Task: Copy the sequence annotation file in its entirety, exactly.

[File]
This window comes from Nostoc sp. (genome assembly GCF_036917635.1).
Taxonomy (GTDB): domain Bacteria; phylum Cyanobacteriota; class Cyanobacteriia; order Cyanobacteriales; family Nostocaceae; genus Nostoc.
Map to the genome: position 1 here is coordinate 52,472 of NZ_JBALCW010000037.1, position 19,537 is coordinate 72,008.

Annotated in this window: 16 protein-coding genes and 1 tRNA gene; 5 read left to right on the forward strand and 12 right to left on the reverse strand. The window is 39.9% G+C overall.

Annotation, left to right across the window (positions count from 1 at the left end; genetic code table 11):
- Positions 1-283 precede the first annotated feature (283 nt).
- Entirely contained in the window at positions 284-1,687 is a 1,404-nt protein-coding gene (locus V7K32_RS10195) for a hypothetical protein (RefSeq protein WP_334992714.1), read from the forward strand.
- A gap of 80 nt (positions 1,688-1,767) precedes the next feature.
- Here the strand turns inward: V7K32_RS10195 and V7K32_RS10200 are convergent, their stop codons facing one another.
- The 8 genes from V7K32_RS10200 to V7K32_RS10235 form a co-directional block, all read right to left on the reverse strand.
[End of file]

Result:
This window comes from Nostoc sp. (genome assembly GCF_036917635.1).
Taxonomy (GTDB): domain Bacteria; phylum Cyanobacteriota; class Cyanobacteriia; order Cyanobacteriales; family Nostocaceae; genus Nostoc.
Map to the genome: position 1 here is coordinate 52,472 of NZ_JBALCW010000037.1, position 19,537 is coordinate 72,008.

Annotated in this window: 16 protein-coding genes and 1 tRNA gene; 5 read left to right on the forward strand and 12 right to left on the reverse strand. The window is 39.9% G+C overall.

Annotation, left to right across the window (positions count from 1 at the left end; genetic code table 11):
- Positions 1-283 precede the first annotated feature (283 nt).
- Entirely contained in the window at positions 284-1,687 is a 1,404-nt protein-coding gene (locus V7K32_RS10195) for a hypothetical protein (RefSeq protein WP_334992714.1), read from the forward strand.
- A gap of 80 nt (positions 1,688-1,767) precedes the next feature.
- Here the strand turns inward: V7K32_RS10195 and V7K32_RS10200 are convergent, their stop codons facing one another.
- The 8 genes from V7K32_RS10200 to V7K32_RS10235 form a co-directional block, all read right to left on the reverse strand.